18-count indictment filed against mother for child abuse

San Antonio, Texas: An 18 count indictment was file on Monday, November 22 against 31-year-old Lakendra Monique Williams related to the abuse of three children, 14-years-old or younger.

 

The indictment alleges that Williams "intentionally and knowingly caused serious bodily injury to three children 14 years of age or younger by: striking the children with her hands, striking the children with her foot, striking the children with a chain held by her hand, causing the children to kneel on grains of rice, handcuffing the children to a bed" and "failed to provide food, water and shelter" to the children.

 

Williams and her boyfriend, 35-year-old Walter Kenneth Hawthorne were previously arrested in February after a 9-year-old girl in their care was found "extremely emaciated."

 

At that time, Williams called 911 because the girl, then weighing only 35 pounds, had lost consciousness and was cold to the touch. She was taken to Santa Rosa Children's Hospital for treatment and doctors said she was "lucky to have survived," noting that the appropriate age for her weight was just 4-years-old.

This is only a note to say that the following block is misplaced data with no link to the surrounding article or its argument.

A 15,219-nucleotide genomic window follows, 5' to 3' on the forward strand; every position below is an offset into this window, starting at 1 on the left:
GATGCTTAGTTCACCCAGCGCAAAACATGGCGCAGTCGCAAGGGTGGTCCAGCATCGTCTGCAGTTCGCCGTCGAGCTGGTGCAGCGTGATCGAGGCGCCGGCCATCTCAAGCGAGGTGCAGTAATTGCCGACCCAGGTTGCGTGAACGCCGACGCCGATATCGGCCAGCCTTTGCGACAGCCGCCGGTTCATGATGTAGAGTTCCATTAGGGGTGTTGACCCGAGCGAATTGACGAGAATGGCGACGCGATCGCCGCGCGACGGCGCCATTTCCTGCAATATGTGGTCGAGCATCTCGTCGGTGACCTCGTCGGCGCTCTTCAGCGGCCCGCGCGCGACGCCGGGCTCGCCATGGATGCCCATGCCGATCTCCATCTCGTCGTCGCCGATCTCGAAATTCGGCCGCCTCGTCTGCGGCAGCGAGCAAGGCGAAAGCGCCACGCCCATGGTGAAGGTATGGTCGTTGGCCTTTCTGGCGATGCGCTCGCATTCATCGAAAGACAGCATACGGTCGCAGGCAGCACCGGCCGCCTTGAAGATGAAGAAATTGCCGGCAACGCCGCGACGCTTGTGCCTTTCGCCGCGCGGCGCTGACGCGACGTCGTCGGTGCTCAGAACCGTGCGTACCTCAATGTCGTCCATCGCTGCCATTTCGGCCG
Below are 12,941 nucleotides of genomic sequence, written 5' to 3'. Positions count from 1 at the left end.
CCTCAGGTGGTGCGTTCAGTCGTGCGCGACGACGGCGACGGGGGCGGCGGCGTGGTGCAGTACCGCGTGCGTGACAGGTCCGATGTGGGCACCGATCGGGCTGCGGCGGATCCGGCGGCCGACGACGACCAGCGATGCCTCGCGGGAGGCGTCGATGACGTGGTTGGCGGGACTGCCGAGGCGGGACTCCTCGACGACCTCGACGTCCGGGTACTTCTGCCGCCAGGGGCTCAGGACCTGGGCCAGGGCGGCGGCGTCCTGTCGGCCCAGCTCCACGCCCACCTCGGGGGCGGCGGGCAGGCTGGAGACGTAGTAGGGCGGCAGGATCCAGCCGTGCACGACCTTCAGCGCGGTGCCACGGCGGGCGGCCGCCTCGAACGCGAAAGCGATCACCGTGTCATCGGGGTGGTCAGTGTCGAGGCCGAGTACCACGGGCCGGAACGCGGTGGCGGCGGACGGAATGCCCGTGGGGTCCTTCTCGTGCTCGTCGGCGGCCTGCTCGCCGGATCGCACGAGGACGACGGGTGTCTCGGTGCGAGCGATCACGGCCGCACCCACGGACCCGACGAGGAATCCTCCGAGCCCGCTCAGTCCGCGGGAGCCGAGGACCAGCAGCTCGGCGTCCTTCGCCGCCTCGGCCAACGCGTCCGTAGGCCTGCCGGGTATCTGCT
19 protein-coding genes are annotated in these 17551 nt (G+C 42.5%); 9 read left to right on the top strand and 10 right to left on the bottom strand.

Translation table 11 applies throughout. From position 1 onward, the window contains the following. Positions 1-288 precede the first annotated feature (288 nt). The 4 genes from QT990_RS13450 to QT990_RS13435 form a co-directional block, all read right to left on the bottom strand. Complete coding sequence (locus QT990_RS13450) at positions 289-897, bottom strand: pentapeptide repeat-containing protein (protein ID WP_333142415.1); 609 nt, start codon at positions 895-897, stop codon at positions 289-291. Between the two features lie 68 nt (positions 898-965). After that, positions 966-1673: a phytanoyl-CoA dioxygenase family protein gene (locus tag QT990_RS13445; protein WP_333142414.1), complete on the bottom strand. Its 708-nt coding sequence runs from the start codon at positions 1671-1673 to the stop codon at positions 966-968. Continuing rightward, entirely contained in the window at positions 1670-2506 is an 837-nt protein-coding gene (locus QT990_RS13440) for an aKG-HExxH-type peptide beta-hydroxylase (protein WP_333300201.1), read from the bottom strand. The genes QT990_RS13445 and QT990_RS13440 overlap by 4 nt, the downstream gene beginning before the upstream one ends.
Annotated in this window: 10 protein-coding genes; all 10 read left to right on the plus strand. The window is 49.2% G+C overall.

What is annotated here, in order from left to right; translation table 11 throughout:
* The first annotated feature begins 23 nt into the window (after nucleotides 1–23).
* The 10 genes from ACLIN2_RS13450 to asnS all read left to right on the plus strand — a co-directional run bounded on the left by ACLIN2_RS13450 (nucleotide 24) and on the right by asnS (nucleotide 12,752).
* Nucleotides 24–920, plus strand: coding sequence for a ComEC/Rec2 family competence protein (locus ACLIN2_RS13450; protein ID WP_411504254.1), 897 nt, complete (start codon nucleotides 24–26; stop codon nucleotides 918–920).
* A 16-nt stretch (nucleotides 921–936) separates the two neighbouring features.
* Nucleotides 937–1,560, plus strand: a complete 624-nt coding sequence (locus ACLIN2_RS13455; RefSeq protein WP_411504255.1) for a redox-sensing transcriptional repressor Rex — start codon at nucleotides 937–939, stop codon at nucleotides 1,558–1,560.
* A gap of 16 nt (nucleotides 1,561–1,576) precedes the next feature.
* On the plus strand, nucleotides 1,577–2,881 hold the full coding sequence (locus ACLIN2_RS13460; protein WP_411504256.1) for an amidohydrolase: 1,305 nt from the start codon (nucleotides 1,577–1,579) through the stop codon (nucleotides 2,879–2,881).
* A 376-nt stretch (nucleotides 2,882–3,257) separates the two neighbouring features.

At the time of that arrest, Williams is said to have told investigators that the girl was "evil and just trying to get her mother in trouble."

 

Hawthorne allegedly told investigators that he believed " the victim is capable of starving herself to death in order to get [him] in trouble."

 

During her time in the hospital, the girl told investigators that she had been beaten with a dog chain until she lost consciousness and had previously been shacked at the feet. Physical evidence corroborating her statements was found.

 

When asked why these things were done, the girl claimed that "[Williams] thinks she steals and doesn't like her."

 

Hawthorne was previously indicted in May on the same charges but was found not competent to stand trial. His case is still pending.

 

If convicted, Williams faces a possible sentence between 5 and 99 years in prison and a fine of up to $10,000.